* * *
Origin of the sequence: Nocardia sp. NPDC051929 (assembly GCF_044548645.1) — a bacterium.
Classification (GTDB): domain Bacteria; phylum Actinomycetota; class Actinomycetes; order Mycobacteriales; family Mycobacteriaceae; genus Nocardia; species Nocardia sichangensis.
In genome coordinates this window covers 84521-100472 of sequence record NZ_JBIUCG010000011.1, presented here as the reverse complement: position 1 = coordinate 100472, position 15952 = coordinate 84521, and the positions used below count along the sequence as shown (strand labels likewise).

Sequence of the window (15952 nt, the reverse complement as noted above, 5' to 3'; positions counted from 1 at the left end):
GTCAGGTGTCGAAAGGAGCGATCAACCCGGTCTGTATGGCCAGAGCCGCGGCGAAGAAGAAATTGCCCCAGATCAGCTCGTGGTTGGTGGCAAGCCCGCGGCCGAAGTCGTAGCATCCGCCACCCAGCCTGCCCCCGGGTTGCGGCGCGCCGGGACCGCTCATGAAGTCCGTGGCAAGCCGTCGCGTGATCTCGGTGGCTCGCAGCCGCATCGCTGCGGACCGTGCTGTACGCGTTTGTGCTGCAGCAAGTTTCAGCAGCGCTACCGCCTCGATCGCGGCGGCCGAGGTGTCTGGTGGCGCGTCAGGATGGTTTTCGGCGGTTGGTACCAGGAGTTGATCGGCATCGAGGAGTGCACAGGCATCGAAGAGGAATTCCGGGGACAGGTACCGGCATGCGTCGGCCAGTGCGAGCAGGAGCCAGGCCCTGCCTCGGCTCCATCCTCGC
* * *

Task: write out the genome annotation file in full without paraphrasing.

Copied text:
Origin of the sequence: Nocardia sp. NPDC051929 (assembly GCF_044548645.1) — a bacterium.
Classification (GTDB): domain Bacteria; phylum Actinomycetota; class Actinomycetes; order Mycobacteriales; family Mycobacteriaceae; genus Nocardia; species Nocardia sichangensis.
In genome coordinates this window covers 84521-100472 of sequence record NZ_JBIUCG010000011.1, presented here as the reverse complement: position 1 = coordinate 100472, position 15952 = coordinate 84521, and the positions used below count along the sequence as shown (strand labels likewise).

Sequence of the window (15952 nt, the reverse complement as noted above, 5' to 3'; positions counted from 1 at the left end):
GTCAGGTGTCGAAAGGAGCGATCAACCCGGTCTGTATGGCCAGAGCCGCGGCGAAGAAGAAATTGCCCCAGATCAGCTCGTGGTTGGTGGCAAGCCCGCGGCCGAAGTCGTAGCATCCGCCACCCAGCCTGCCCCCGGGTTGCGGCGCGCCGGGACCGCTCATGAAGTCCGTGGCAAGCCGTCGCGTGATCTCGGTGGCTCGCAGCCGCATCGCTGCGGACCGTGCTGTACGCGTTTGTGCTGCAGCAAGTTTCAGCAGCGCTACCGCCTCGATCGCGGCGGCCGAGGTGTCTGGTGGCGCGTCAGGATGGTTTTCGGCGGTTGGTACCAGGAGTTGATCGGCATCGAGGAGTGCACAGGCATCGAAGAGGAATTCCGGGGACAGGTACCGGCATGCGTCGGCCAGTGCGAGCAGGAGCCAGGCCCTGCCTCGGCTCCATCCTCGC